With this action under his belt, Corporal Kelley proceeds on leave 2-weeks after the action and returns to service on June 27, 1918. He serves with the Battalion until he is wounded on August 8, 1918, during a major attack on the town of Marcelcave. The wound was a severe compound fracture to the left forearm and elbow and he was transported to England for medical treatment. He had 30-day’s treatment in hospital and was released from hospital and returned to Canada to be discharged at London, Ontario on March 8, 1919, with no disabilities from military service.
History appears to have forgotten this brave man. He would reside in the Detroit area and would pass away on November 5, 1960, and is buried beside his wife in the Parkview Memorial Cemetery at Livonia, Michigan.
We have not forgotten
[i] The 4th Canadian Infantry Brigade War Diary noted of Kelley’s action the following:
“26th May, 1918.
At 8.30 a.m. Corp. KELLY of the 18th Canadian Battalion, under cover of a party of riflemen and grenadiers, proceeded to enemy sap by crawling through the grass and underneath barbed wire. He rushed the post killing two Germans and seeing five other reach for their rifles he grabbed the sentry on duty and made for our lines, being fired on continually; one bullet hit his revolver smashing it and another grazed his ear. He returned at 9.30 a.m. with his prisoner, after being out an hour. The prisoner belonged to the 65th I.R., 185th Division and was in charge of the post.”
[ii] Per Government of Canada Order in Council. P.C. 1872. July 6, 1917.
[iii] 18th Battalion War Diary entry for May 28, 1918 describing trench raid:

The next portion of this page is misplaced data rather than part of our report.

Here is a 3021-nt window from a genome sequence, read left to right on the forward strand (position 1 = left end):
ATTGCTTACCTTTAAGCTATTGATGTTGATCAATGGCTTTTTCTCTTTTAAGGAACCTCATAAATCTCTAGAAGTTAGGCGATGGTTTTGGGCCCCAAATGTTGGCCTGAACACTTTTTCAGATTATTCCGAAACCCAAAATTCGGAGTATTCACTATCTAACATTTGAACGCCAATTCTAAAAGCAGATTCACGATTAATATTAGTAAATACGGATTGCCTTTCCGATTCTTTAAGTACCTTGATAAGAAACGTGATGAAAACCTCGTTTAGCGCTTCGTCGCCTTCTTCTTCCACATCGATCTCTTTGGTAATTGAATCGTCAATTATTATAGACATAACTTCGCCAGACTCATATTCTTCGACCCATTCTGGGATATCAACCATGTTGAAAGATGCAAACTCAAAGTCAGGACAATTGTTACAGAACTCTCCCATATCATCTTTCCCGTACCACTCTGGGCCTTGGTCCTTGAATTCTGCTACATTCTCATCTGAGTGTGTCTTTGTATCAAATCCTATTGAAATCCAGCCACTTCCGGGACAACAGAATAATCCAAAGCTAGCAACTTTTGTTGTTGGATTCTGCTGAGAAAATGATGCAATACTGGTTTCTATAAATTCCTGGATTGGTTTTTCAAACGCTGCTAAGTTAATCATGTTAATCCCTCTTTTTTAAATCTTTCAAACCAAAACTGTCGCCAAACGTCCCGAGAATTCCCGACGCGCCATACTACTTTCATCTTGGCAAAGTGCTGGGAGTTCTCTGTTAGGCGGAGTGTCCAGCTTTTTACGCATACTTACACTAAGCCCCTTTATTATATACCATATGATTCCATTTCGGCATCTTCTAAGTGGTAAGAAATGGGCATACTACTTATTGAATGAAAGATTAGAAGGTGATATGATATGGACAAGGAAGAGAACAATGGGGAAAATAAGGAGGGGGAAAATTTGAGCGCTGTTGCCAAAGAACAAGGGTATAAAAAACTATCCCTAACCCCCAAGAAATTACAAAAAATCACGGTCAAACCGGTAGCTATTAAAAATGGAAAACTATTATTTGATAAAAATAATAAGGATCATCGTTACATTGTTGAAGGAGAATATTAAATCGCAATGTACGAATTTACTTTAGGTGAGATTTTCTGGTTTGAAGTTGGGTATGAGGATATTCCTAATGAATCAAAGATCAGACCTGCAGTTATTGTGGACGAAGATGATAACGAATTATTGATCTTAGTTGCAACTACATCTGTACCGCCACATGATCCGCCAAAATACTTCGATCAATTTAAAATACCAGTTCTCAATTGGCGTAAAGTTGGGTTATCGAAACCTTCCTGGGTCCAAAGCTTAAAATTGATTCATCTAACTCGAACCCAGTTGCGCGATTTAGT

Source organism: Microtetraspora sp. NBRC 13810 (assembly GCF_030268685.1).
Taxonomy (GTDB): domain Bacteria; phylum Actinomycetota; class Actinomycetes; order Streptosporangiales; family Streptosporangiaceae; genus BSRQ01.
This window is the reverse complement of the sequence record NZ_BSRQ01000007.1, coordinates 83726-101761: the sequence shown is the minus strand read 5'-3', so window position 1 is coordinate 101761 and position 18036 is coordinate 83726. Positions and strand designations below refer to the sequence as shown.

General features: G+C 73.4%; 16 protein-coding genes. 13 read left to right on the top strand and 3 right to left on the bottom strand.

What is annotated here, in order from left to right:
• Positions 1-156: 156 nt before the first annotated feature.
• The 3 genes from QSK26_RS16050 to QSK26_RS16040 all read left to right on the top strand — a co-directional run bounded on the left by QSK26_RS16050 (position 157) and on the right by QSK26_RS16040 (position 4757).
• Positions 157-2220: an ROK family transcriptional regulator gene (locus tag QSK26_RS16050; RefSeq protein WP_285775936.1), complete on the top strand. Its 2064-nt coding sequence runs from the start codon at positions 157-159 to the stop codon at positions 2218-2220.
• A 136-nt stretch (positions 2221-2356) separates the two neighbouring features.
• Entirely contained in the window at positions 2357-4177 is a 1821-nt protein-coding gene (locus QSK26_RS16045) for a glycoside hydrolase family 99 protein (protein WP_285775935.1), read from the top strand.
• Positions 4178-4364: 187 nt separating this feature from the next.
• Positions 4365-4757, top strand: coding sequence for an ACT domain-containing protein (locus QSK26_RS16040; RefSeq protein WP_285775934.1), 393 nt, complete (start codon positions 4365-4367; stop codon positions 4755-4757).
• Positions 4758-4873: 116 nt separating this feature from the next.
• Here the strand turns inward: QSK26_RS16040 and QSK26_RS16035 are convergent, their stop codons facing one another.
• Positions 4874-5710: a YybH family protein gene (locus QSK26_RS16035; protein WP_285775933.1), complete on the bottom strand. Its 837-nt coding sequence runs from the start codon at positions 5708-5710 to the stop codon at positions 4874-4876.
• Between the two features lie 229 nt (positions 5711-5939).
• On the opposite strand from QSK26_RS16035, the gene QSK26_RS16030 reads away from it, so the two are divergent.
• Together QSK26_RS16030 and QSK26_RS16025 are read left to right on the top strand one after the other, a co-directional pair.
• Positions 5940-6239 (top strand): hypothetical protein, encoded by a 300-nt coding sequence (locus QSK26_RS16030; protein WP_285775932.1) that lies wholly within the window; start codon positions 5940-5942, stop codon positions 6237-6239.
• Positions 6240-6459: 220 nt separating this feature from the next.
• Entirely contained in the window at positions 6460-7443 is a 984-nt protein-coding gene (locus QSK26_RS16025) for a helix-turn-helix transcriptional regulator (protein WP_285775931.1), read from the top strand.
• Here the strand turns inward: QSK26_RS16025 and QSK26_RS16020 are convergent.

During the night of 27/28th we raided 2 enemy posts at approx.. N.19.a.70.80 and N.19.a.90.85.
Report No. 1 party of four bombers under Lieut. Sheridan left our trench at N.19.a.71.78, proceeded up old trench to within bombing distance of post located at N.19.73.80, there to await prearranged signal from No. 2 party for starting raid. No. 2 party of 8 Bn. scouts with 2 other parties each of 1 n.c.o. and 4 men (to be left at trench intersections) under Lieut. J.N. MacRae left our lines at N.19.a.84.99 at 11.30 pm & proceeded up old trench to intersection of trenches at N.19.a.88.79. At this point heads of two sentries were seen looking over parapet at entrance of trench. The Scout party got to within 250 feet of barrier when they were seen by sentries who immediately threw bombs which went over the raider’s heads. Lt. MacRae and Scout Sgt. F Manby rushed the barrier, the remainder of the party bombing the post and back up the trench, on climbing the barrier a German was seen dragging another back up the trench and a third running and giving alarm. Unfortunately at this moment our barrage opened up, one shell exploding on parapet in front of patrol and others dropping thickly around causing patrol to retire. Our bombing started at this post, No. 1 party immediately bombed post at N.19.a.73.80 throwing twenty bombs into post and into trench behind, continuous screeching and groaning issued from post but No. 1 party were also prevented from following up by our barrage. Both raiding parties returned to our lines without casualty.
[iv] See Get Squared! Use of a Trench Map by R. Laughton, CEFSG.